M

Fall

-

12

3

4

30

30

25

25

5

 

 

85

-

 

 

 

 

 

 

 

 

 

 

 

 

 

 

 

 

 

5

44

F

RTA

-

12

3

4

30

35

21

25

10

-2

Valgus

89

-

 

 

 

 

 

 

 

 

 

 

 

 

 

 

 

 

 

6

42

F

RTA

-

24

3

5

24

35

21

25

10

-2

Valgus

89

-

 

 

 

 

 

 

 

 

 

 

 

 

 

 

 

 

 

7

55

M

Fall

Ipsilateral

36

3

5

24

35

17

25

10

 

 

87

-

 

 

 

 

acetabular

 

 

 

 

 

 

 

 

 

 

 

 

 

 

 

 

fracture

 

 

 

 

 

 

 

 

 

 

 

 

 

 

 

 

 

 

 

 

 

 

 

 

 

 

 

 

 

8

50

M

Fall

Ipsilat.

24

4

8

30

25

17

25

10

-2

Valgus

75

Delayed

 

 

 

 

distal

 

 

 

 

 

 

 

 

 

 

 

union

 

 

 

 

radius

 

 

 

 

 

 

 

 

 

 

 

 

 

 

 

 

 

 

 

 

 

 

 

 

 

 

 

 

 

9

44

M

RTA

-

6

3

4

28

30

25

25

5

-4

Varus

81

-

 

 

 

 

 

 

 

 

 

 

 

 

 

 

 

 

 

10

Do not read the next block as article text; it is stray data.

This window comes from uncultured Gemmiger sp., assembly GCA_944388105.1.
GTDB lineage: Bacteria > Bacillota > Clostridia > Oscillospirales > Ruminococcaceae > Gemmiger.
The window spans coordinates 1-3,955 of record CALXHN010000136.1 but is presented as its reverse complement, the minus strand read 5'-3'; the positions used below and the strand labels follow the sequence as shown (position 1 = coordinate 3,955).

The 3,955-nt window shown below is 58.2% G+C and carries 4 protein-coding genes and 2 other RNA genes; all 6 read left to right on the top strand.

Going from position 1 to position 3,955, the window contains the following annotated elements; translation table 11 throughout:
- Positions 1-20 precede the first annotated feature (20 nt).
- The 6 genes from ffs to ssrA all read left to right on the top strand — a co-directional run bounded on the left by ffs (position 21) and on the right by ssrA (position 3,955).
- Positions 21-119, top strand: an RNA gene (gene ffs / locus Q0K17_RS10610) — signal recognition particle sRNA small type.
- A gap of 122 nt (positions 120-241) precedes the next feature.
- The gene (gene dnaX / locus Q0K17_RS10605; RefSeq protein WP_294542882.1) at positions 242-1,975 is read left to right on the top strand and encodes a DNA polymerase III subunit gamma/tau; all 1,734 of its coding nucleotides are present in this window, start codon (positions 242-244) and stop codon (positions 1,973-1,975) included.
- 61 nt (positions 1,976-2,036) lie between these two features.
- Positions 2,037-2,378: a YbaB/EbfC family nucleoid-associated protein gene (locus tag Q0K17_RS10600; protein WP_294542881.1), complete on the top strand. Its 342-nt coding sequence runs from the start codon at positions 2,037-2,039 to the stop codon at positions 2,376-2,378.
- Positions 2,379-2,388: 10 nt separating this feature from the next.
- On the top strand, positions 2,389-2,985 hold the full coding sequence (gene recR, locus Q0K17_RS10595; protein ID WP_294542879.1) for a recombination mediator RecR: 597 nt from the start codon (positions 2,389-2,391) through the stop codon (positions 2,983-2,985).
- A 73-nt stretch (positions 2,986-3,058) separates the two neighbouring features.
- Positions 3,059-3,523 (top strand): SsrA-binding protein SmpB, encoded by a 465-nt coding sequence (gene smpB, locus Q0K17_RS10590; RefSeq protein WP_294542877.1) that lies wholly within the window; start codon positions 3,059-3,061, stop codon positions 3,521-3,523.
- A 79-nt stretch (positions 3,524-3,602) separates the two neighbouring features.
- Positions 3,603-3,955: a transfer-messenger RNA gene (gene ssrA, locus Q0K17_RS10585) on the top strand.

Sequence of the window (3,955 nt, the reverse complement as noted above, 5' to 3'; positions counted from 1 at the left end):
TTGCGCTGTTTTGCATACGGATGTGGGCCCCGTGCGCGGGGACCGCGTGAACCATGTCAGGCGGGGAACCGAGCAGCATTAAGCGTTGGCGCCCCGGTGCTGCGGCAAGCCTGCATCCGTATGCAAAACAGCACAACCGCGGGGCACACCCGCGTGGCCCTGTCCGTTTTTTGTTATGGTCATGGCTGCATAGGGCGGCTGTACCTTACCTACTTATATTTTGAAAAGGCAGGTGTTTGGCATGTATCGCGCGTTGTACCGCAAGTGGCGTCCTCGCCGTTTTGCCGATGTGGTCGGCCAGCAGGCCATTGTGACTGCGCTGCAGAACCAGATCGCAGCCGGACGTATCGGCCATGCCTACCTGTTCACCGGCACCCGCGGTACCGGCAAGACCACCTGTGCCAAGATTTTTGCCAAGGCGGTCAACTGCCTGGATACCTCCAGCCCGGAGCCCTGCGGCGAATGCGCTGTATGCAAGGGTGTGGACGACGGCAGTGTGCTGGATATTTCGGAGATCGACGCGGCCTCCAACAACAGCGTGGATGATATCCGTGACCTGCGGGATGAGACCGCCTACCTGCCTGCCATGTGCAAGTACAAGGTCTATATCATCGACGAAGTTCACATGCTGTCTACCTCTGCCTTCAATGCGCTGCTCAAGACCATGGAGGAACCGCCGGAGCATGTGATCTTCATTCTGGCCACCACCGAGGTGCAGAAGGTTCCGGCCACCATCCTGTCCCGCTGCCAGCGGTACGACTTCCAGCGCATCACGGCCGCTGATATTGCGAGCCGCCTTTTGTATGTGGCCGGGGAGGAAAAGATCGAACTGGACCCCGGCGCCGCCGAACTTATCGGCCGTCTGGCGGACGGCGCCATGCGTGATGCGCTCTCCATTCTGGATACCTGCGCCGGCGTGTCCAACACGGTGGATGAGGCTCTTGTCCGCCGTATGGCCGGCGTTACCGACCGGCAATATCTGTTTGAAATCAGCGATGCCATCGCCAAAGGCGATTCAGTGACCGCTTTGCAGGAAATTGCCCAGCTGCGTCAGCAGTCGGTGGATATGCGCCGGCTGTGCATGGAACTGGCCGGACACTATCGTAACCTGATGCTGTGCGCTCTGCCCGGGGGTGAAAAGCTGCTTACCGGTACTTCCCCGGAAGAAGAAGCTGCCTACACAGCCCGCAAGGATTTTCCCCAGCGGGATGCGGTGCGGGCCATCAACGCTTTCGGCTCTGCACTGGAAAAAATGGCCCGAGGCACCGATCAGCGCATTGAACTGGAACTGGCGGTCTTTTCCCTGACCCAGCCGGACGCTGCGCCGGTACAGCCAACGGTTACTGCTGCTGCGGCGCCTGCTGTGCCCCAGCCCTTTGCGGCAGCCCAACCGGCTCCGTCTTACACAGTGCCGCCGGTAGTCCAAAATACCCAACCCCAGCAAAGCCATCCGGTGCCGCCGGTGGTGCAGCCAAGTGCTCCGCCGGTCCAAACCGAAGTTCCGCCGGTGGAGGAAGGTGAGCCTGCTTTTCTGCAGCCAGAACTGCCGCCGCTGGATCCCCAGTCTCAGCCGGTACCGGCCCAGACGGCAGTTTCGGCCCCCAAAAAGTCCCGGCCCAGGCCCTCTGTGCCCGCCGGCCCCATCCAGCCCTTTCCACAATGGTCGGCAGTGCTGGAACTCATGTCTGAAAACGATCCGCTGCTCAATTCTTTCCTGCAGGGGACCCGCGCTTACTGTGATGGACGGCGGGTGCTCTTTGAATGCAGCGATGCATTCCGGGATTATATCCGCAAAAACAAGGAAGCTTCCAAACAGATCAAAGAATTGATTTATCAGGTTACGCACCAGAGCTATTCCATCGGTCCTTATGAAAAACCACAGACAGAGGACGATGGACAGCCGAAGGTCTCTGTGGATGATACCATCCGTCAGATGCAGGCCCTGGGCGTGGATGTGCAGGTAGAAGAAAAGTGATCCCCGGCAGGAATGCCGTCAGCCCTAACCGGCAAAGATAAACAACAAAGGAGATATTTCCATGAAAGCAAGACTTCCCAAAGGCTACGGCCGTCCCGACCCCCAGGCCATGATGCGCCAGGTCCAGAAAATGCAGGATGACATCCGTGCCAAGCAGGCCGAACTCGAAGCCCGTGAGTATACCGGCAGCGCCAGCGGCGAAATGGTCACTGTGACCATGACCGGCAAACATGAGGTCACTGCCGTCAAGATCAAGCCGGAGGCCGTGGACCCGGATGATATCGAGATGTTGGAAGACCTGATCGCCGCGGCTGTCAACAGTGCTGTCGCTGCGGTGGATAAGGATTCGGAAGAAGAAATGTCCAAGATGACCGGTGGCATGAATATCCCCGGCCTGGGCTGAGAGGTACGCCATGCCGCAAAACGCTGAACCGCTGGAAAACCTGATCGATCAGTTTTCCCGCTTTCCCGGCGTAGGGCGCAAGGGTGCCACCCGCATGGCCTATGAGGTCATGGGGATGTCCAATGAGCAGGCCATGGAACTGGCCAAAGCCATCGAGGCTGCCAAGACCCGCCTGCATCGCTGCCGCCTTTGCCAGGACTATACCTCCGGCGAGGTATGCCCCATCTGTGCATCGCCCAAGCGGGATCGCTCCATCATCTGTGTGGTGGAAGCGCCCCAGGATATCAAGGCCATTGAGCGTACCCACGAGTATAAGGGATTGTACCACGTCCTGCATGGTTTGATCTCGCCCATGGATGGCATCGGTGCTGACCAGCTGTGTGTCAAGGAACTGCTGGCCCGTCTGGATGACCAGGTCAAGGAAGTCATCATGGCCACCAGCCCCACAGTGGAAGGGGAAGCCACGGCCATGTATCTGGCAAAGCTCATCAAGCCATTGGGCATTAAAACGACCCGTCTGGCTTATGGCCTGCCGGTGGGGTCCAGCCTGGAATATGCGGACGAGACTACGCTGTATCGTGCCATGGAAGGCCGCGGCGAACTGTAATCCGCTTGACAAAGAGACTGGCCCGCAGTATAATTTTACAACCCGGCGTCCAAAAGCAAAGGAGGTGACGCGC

47

M

RTA

-

24

9

12

24

30

21

20

5

-4

Extensi

72

Delayed

 

 

 

 

 

 

 

 

 

 

 

 

 

 

on lag

 

union

 

 

 

 

 

 

 

 

 

 

 

 

 

 

 

 

 

Means

46.8

 

 

 

18.2

3.8

5.4

28.6

31.5

 

 

 

 

 

82.6

 

 

 


Discussion

Surgical treatment of distal femoral fractures represents a challenge to orthopedic surgeons especially those with intra-articular extension

In this series 10 patients with distal femoral intra-articular fracture were fixed by retrograde femoral nailing. The condyles were preliminarily fixed with a cannulated cancellous screw. All fractures united even though two of them required bone grafting. This supports our hypothesis that retrograde femoral interlocking nails could effectively fix intercondylar femoral fractures until union occurs.

Plating is supposed to provide greater stiffness than intramedullary nails in axial loading and less stiffness in torsional loading[8]. In this study, nails stabilized the fractures without any sign of implant instability until union occurred.

 

 

Figure 1. Clinical results in patient 1. (A) Preoperative X raya.  Preoperative X ray. (B) After unionb) After union. (C) ROM.

 

Wu and Shih 9 compared the results of 66 patients with supracondylar femoral fractures divided into two groups. One group (28 cases) was fixed with plates and the other (38 cases) with an interlocking femoral nail. They reported a higher union rate and better functional results in those treated by interlocking nails[9]